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Top Lies They tell to get out of Commercial and Broadcast Rights


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I know there’s a lot of grey areas when it comes to commercial and Broadcast rights (at least for voiceover. I can’t speak for every other freelancer out there.)

Therefore, I try to make it crystal clear what I deem as Broadcast and Commercial rights on my profile.

For me, anytime you are mentioning a business or promoting a business I charge commercial rights. Now, if you are putting together a radio or television commercial I will charge commercial rights and broadcast rights on top of that. I know there are some that charge Broadcast rights for podcasts, youtube ads, etc. For me though, I just charge commercial rights for anything else outside of radio and television commercials. Most pod-casters don’t have the budget for my Broadcast Rights fee, while many production companies and Ad agencies do.

If someone sends me an incomplete order that does not include commercial and broadcast rights I add the extras and expect the buyer to place the order for commercial and broadcast rights. I’ve done over 600 orders, and in that I can always spot a pattern of excuses of why they can’t pay the commercial rights.

Here’s some of the excuses I get.

"I don’t need Commercial rights"

It’s as if I’m offering ketchup with their hamburger and they don’t “need commercial” rights. It’s not what they need. It’s me granting them commercial rights to use my voice for commercial purposes.

"This is for an internal project within our company" we will pay for commercial rights later if we choose to use it for that purpose.

You will never hear from these people again if you allow them to get out of commercial rights. I guarantee it. I make it clear in my profile commercial rights are based on what’s written in your script not your intentions or your plans for it.

"This is for a school project".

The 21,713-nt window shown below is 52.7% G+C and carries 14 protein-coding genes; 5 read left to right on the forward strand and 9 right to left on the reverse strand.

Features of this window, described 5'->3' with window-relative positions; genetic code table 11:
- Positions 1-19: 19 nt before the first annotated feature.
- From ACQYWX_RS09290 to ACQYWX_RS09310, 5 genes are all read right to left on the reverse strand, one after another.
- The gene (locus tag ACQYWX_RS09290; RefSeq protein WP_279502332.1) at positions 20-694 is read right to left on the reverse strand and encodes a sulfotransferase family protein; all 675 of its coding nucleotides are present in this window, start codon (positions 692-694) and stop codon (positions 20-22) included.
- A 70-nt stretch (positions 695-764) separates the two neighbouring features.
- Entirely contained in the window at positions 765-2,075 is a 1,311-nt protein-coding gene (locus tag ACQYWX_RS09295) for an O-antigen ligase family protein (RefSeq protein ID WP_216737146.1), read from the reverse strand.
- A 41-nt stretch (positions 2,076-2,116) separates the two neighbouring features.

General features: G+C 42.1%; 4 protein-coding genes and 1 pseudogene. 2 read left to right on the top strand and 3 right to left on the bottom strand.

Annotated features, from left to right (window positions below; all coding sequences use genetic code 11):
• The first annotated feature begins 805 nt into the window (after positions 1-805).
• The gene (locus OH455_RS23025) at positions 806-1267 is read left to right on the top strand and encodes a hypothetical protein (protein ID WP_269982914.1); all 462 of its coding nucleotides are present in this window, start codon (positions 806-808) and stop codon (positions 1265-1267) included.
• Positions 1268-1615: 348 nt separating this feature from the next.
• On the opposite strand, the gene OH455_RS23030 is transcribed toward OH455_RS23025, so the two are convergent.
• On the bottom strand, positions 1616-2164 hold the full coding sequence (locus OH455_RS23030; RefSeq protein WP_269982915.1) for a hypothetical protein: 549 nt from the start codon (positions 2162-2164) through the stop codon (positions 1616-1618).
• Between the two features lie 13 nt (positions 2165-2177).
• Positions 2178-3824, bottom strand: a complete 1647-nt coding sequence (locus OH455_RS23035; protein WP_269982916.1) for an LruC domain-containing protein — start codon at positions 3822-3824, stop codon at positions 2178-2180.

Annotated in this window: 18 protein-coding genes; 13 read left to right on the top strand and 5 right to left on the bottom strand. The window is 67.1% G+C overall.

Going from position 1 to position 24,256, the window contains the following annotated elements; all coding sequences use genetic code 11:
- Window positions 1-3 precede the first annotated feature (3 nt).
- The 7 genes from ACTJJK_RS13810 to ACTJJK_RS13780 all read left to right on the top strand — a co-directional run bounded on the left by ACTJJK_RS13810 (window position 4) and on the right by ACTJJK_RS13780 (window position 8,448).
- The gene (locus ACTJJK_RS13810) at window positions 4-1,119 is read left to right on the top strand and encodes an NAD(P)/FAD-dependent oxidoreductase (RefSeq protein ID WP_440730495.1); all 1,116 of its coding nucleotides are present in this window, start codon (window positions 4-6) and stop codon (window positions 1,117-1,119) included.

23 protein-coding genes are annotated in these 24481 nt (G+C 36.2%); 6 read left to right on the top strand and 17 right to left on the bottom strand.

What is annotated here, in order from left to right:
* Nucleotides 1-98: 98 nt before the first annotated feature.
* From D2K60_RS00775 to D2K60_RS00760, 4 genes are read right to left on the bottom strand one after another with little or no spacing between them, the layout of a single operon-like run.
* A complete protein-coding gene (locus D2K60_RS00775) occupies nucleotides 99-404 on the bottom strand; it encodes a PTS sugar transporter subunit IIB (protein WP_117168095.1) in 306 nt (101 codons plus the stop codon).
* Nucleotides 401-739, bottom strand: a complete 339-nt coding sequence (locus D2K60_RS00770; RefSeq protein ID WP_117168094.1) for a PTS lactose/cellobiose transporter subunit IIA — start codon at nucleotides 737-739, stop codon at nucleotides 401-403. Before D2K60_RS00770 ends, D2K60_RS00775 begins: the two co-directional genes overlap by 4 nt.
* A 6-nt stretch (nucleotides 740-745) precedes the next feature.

I have one friend on Fiverr who would get this a lot. He finally put on his profile that all school projects required a copy of their student ID and a syllabus from their professor for their school project. That eventually made all these people making this excuse leave.

I raised my rates to 25.00 for X amount of words instead of 5 dollars for. One of the main reasons is that I would get too many people who would order at 5 dollars and then would argue with you why they should only pay 5 dollars for your services when their order required more then just 5 dollars. Now, if someone is going to give me a hard time about commercial rights at least we are starting at 25.00.

So, how do you deal with these people without having to cancel?

I hate canceling because that affects my completion rate.

I have always had an established special that I can provide them if they are trying to get out of commercial rights. Many times the discount is actually more money then they were initially willing to pay but they will go for it because they feel they are getting a good deal, and they really are.

I may have not have received the price that I want but I’m not going to turn away an order that’s 100.00 that should of been 200.00.

It’s very important not to get into an argument. You need to be in control of the process.

Getting into an argument about commercial rights and broadcast rights with buyers makes the ordering process uncomfortable and gets buyers angry. Don’t do it.

At one point in time I would send all these links about what’s commercial and broadcast rights. I would also try to explain why I charge commercial rights for the order. The best thing to do is ignore everything and respond directly.